That leaves an album’s worth of freshly uncorked material, and if those 12 songs don’t top deciBels or 1982’s Repercussion, they sound a lot smarter and livelier than the latest from a score of power-poppers. Though not as apocalyptic as Big Star (especially Sister Lovers/3rd), this music makes the most of the tension between its heady energy and ebullient melodies and its rueful sentiments. If “We Should Be in Bed” updates “I Want to Hold Your Hand” for the ’80s, songs like “You Got It Wrong,” “She’s Green I’m Blue,” and “What’s the Matter With Me?” skew teen-pop’s teen-love bounciness for abashed tales of awkward adult relationships. “You got it/You got it/But you got it wrong,” sings Stamey, a lyric that could express either the shortfalls of romance or the band’s jumbled refashioning of its Beatles-era models.
Such songs aren’t blithe by any means, but neither are they defeated. As Stamey reaches for the high notes in “Everytime Anytime” and the playful “What About That Cat,” so the dB’s kept striving—for love, for art, for the mainstream acceptance that may yet be theirs (if only they’re chosen for the right movie soundtrack). Rough as the playing and the recording sometimes are, some of these songs are lushly expansive: The harmonies give “Nothing Is Wrong” the celestial sweep of late-’60s Beach Boys, while Will Rigby’s distinctive drumming provides a mock-symphonic grandeur. Perhaps the giddiness of a jubilantly angular song like “Walking the Ceiling (It’s Good to Be Alive)” is impossible in the death-tripping ’90s, but it doesn’t sound antique. “Can you look at me and say/It’s good to be alive?” asks Stamey. Ride the Wild TomTom can.
An expansion of a 1985 release, Chris Stamey and Friends’ Christmas Time was originally a Chris Stamey Group EP with a guest appearance by the then-Holsapple-led dB’s on the pleasant, Stamey-penned title track. The new version adds 10 songs to the original seven, including both new stuff and previously available tracks like Big Star’s “Jesus Christ.”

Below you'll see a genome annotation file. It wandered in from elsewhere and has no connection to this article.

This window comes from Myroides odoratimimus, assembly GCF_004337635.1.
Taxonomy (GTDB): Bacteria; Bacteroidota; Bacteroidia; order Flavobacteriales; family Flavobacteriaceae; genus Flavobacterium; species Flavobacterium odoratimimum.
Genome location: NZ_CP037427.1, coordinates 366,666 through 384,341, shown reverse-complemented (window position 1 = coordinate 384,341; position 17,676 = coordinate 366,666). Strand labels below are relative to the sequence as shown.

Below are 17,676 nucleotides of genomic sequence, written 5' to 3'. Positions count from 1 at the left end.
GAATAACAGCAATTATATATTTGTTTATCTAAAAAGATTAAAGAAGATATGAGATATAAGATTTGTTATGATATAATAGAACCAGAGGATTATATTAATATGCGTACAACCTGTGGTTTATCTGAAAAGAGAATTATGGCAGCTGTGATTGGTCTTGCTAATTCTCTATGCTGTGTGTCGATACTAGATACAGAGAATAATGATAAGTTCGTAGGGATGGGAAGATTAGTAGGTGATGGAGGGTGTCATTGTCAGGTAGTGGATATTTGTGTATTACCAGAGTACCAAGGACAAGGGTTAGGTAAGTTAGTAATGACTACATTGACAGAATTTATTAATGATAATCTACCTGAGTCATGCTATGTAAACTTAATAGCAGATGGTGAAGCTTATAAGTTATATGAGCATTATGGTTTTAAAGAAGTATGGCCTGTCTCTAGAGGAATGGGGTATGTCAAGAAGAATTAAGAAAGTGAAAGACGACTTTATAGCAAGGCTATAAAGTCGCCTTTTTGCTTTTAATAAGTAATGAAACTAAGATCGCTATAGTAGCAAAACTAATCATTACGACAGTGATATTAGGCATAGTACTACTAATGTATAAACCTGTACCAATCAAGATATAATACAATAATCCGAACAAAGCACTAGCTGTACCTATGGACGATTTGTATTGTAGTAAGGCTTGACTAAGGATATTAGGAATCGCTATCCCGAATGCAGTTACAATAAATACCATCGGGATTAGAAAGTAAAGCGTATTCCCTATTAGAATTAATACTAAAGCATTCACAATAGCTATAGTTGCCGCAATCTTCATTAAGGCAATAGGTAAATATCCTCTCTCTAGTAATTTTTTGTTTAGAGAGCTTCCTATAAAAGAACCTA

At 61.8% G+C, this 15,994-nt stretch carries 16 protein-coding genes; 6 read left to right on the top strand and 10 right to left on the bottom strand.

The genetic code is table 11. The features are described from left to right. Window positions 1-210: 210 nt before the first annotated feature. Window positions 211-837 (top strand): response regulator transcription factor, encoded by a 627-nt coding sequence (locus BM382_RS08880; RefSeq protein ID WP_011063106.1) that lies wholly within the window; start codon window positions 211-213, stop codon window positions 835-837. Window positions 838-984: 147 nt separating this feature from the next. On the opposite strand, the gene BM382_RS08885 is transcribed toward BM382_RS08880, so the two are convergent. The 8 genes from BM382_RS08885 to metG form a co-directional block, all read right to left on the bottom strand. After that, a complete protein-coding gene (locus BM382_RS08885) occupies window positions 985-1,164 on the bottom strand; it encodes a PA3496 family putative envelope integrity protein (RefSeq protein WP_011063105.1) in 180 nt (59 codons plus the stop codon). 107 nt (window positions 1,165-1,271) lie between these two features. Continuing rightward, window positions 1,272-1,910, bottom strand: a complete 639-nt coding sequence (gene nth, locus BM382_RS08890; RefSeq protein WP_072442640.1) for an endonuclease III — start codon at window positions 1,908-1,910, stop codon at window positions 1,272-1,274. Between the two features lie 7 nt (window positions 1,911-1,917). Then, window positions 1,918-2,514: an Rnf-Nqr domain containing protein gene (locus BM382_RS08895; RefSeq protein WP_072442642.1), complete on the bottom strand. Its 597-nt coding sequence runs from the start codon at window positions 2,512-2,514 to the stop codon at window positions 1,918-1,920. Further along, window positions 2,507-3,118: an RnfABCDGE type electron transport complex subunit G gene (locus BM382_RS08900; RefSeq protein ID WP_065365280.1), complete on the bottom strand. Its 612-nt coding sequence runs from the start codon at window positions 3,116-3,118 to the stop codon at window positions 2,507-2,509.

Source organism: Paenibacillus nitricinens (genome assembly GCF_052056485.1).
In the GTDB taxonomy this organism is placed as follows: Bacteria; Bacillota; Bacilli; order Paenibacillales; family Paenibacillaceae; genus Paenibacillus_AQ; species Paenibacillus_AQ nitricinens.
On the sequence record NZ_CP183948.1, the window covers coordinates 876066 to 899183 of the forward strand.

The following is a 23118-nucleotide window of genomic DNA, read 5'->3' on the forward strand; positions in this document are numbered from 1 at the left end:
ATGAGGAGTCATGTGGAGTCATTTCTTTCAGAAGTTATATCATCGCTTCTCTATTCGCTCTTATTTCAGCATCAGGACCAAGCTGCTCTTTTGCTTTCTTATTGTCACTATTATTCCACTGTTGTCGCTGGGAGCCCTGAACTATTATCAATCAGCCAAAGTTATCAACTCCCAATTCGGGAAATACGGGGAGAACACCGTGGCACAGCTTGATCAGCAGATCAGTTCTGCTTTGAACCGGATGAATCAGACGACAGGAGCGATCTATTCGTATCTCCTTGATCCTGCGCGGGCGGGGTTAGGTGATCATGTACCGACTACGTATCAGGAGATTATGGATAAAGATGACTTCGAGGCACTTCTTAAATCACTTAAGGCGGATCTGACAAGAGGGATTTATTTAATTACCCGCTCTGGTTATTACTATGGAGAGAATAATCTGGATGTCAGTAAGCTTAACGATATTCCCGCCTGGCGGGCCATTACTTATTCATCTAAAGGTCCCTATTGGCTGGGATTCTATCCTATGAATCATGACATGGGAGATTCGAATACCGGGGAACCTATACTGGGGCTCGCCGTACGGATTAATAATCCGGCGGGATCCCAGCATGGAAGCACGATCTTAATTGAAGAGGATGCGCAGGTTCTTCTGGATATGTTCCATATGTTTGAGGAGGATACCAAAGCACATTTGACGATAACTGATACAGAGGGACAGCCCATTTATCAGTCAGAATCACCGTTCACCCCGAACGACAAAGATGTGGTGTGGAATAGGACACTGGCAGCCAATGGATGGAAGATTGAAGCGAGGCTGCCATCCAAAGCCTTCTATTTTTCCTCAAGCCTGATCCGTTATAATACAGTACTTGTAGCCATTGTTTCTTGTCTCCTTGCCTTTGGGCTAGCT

The latter isn’t exactly a Christmas song, and neither were all the selections on the original, which included alternate versions of such Stamey Group tunes as “Something Came Over Me” and “It’s a Wonderful Life” and offered lead vocals to all Stamey’s band members (keyboardist/vocalists Cathy Harrington and Mary Mac, and drummer Ted Lyons). Those tracks are here, but so are such doggedly seasonal amendments as Wes Lachot and Stamey’s “Christmas Is the Only Time (I Think of You),” Holsapple’s “O Holy Night,” and Chilton’s “The Christmas Song.” A lot of this is somewhat icky, which gives added importance to the original’s comedy number, Lyons’ “The Only Law That Santa Claus Understood.” In this goofy escapade, Lyons imagines Santa as a sixgun-shooting card-cheat; unfortunately, most of Stamey’s other friends take the holiday altogether seriously.
Followers of the Winston-Salem/Hoboken axis will probably want some of this stuff. The dB’s sound brisker than they have in a decade on “Holiday Spirit” (apparently a 1993 recording), while Syd Straw puns with a version of Blondie’s “(I’m Always Touched By Your) Presents, Dear.” (It’s spelled “presence” on the inside.) Stamey’s new track, “Occasional Shivers,” is a bland ballad, though, and there are enough cocktail-lounge guitar-picking versions of holiday standards here to qualify the album for upscale shopping-mall muzak. For the gift that gives on giving, Ride the Wild TomTom would be a far smarter choice.